Saturday, September 09, 2006

Fran Speaks on Homeland Security

Fresh from her profiling in Time magazine, Frances Townsend hosted Ask the White House on Friday, just before the fifth anniversary of 9-11. Her comments are telling.

Marcus, from Princeton, New Jersey writes:
Ms Townsend: In the 911 Commission report, the statement is made that: as has always been the case in the past, the 'first' first responders in any future catastrophe will be civilians in the immediate vicinity. What is the Whitehouse and the President doing to make it clear to every American that the need to be prepared and ready, willing and able to respond in the event of another catastrophe, whether that be from the War on Terrorism or a natural disaster?

Fran Townsend

Marcus, given the threats that we face in the 21st century there is a need for all elements of our Nation – from Federal, State and local governments, to the private sector and down to individual citizens – to help create and share responsibilities in a Culture of Preparedness. This is a critical lesson we learned in the Katrina Lessons Learned Report. But as you well observe, this culture of preparedness must apply to all catastrophes and to all hazards, natural or manmade, including the War on Terror.

The President has directed the Secretary of Homeland Security to make citizen and community preparedness a National priority. As part of this effort, Secretary Chertoff has established programs such as Citizen Corp, and to ensure that all Americans know they must be ready to respond to any disaster. And we will continue to our efforts to promote and strengthen citizen and community preparedness to provide all elements of our Nation the preparedness tools they need.

How does one achieve a Culture of Preparedness, the “critical” lesson from Hurricane Katrina? How do citizens in the area evacuate hospital and nursing home patients from dead hospitals? Fran’s lessons learned report is clear as mud on that issue. It is hard to have a Culture of Preparedness when the federal government isn’t prepared to talk about the issue, much less answer questions. Fran’s culture omitted the deaths of 24 patients in Carlyle affiliate LifeCare hospital in New Orleans. Not one mention in nearly 300 pages. It suggests a Culture of Political Connections.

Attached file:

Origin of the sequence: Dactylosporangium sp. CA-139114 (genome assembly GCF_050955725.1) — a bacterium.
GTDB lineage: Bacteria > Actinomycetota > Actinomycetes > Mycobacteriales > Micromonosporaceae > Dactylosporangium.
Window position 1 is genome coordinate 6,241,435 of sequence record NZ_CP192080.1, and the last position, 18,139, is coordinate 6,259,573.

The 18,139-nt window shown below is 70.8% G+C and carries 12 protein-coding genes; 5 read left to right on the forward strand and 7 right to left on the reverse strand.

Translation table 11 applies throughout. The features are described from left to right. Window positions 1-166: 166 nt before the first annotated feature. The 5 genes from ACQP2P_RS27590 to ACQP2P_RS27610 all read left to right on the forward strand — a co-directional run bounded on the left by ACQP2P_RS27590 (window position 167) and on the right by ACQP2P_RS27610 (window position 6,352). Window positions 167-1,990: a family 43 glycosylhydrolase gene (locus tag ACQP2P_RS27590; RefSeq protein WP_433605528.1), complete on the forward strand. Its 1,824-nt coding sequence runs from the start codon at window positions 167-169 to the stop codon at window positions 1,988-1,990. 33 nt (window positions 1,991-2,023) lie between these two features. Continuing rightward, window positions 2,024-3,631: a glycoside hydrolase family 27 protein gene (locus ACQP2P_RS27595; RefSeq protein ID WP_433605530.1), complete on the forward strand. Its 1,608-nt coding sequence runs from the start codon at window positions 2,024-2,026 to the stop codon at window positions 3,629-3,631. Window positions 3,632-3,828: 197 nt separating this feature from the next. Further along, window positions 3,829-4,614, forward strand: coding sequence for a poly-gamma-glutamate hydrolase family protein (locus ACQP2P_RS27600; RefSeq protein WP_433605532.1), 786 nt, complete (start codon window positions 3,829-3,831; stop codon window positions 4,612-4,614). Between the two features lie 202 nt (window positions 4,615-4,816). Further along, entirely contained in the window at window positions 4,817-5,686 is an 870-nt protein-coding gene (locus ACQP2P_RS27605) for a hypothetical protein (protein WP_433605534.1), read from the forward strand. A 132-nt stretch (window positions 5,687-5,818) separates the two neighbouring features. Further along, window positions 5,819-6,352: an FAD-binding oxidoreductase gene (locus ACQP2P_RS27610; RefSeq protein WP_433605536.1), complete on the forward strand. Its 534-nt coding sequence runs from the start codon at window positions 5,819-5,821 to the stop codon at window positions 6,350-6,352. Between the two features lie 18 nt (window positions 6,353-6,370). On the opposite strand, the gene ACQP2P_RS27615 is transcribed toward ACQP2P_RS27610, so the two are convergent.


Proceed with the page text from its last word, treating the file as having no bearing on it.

Later in the interview Fran responded to the leaking of classified information.

Fran Townsend
Leaks of classified information are devastating to our ability to protect the American people. Revealing classified counterterrorism tools allows our enemies to develop techniques that defeat those tools and put the country at risk. As you know, the leaking of classified information is also a crime which we pursue aggressively.

This past week the leaker of the CIA agent’s name in 2003 came to light. Over three years after the event, he self-revealed his role in the event. It did not come from a CIA, Justice Department or Homeland Security investigation. It occurred during a TV interview. There were no police or intelligence officials standing by to arrest him.

Of course the President and Vice President in the unitary executive can declassify information for political purposes, thus making such an event “not a crime”. What happened to the good ole days where information met agreed up criteria, a standard for declassification with politics not on the list?

Near the end of her online time she took another Katrina question.

Charles, from San Antonio writes:
Has your office documented progress against each of the 125 Katrina recommendations?

Fran Townsend

Thanks for your question, Charles. Members of my staff are tracking progress on all the recommendations from the Katrina Lessons Learned report. Because implementing 125 recommendations is an enormous undertaking and because we wanted to ensure the federal government was better prepared for the 2006 hurricane season, in the epilogue we called out approximately a dozen recommendations for immediate attention. I am happy to report that those recommendations have been fully implemented by the Department of Homeland Security and continuing progress is being made on the others.

What are the plans to evacuation hospital and nursing home patients both pre and post storm? The group that backfilled this role for hospitals was a trade association, the Louisiana Hospital Association. This also received no mention in Fran’s Lessons Learned Report. How has the Department fully implemented or made progress on plans to evacuate the medically fragile?

For Fran to be such a straight shooter, many questions remain unanswered. Her reputation may not be deserved after all.

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